That confusion from the very top echoed through the game. When the concept of the Black Lives Matter movement reached rugby union, many journalists asked me why it was important that players showed a collective stance, following extensive coverage on the subject across other sports. It was an attempt to educate themselves on a subject that they did not know a great deal on due to their own experiences, as opposed to someone who has been racially abused on a rugby pitch.
But others persisted. ‘Racism couldn’t possibly exist in rugby union because I’ve never experienced it!’
It is a statement that is categorically false, and it is a stance that displays an ignorant know-it-all belief, one that shuns education because they believe they already have the answers. It is this exact view that I believe has been promoted by the UAR, and one that shows rugby union in the worst possible light at a time when the world around it is changing.
Monye added: “It’s about how we deal with racism full stop. Rugby doesn’t know how to deal with it, hence why we’ve seen a U-turn within 48 hours. If those tweets were homophobic, I think we’d know what would happen, I think we know how we’d deal with it. But racism just seems to be theis outlier forever because no one wants to own up to it.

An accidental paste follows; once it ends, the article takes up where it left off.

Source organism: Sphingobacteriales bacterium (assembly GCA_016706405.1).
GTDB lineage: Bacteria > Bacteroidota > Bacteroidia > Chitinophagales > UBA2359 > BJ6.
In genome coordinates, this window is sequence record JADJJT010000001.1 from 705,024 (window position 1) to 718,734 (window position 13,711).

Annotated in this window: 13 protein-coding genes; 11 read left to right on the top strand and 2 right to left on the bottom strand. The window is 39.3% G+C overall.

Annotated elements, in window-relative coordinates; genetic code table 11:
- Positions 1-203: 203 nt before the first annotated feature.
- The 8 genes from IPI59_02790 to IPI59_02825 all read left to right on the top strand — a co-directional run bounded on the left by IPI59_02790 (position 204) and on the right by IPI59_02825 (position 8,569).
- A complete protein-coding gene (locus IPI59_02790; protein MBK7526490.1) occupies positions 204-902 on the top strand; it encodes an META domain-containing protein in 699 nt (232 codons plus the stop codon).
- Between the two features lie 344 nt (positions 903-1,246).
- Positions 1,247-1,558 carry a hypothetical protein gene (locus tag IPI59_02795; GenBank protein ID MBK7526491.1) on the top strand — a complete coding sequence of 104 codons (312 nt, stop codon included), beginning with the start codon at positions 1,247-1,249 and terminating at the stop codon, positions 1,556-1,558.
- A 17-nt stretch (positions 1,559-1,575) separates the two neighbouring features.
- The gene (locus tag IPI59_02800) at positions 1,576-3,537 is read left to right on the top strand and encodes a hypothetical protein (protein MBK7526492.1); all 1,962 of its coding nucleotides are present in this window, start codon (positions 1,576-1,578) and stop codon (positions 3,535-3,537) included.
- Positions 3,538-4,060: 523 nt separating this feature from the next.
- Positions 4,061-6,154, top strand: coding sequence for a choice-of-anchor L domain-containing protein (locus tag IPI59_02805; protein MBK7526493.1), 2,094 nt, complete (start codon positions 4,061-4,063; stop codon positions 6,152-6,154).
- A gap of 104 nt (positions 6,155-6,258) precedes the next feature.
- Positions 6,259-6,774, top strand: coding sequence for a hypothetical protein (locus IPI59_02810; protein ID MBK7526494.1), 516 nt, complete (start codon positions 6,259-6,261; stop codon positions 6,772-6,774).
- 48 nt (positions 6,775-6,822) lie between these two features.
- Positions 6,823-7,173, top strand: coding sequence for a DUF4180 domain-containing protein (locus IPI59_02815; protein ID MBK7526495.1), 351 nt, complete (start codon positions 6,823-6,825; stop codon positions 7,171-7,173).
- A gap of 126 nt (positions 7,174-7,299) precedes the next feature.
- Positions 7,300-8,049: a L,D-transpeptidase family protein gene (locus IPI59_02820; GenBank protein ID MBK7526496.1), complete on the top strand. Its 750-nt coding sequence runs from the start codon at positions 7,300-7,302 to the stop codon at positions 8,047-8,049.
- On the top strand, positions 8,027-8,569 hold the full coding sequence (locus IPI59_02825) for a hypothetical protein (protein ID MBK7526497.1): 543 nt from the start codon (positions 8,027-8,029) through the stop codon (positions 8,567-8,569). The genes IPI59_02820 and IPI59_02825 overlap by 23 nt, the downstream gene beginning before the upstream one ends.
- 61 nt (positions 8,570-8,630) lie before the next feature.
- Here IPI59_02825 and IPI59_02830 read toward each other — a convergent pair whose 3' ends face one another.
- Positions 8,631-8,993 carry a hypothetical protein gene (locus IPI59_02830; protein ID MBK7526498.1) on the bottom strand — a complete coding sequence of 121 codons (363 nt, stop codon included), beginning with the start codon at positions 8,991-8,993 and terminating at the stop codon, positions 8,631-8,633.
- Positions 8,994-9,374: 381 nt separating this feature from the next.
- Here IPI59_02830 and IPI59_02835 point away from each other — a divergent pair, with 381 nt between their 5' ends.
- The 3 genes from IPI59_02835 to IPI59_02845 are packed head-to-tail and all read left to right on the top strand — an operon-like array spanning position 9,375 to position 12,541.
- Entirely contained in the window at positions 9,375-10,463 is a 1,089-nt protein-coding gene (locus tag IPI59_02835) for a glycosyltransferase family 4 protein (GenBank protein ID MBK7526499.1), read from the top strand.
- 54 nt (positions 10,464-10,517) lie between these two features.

“If you’ve got the Union saying ‘it’s immature’ - and that’s what they think it is, it’s immature - I just want to see some level of conviction. Own up to it, face up to what it is, let’s deal with it and let’s move on. I don’t think eight years on Pablo Matera needs to be fined and everything else for things he did eight years ago. The person I was eight years ago isn’t the person I am today.
“If (the) UAR want to file that tweet under immature and imprudent, we don’t even have a starting position, because they haven’t accepted it. They haven’t acknowledged it because their sole interest is to protect one player over millions of people that it affects every single day. For me that’s absolutely disgraceful.”
It is a sad truth that should not be happening within a professional sport in 2020. Because of their inaction, the backlash against Matera, Petti and Socino will grow stronger, and rather than be allowed to repent for the discriminatory views that they may no longer believe in, they will instead become villains in the battle for equality, racists in a sport that claims all colours and backgrounds are welcome. Rugby can continue to preach about its values, but it really needs to start letting its actions do the talking.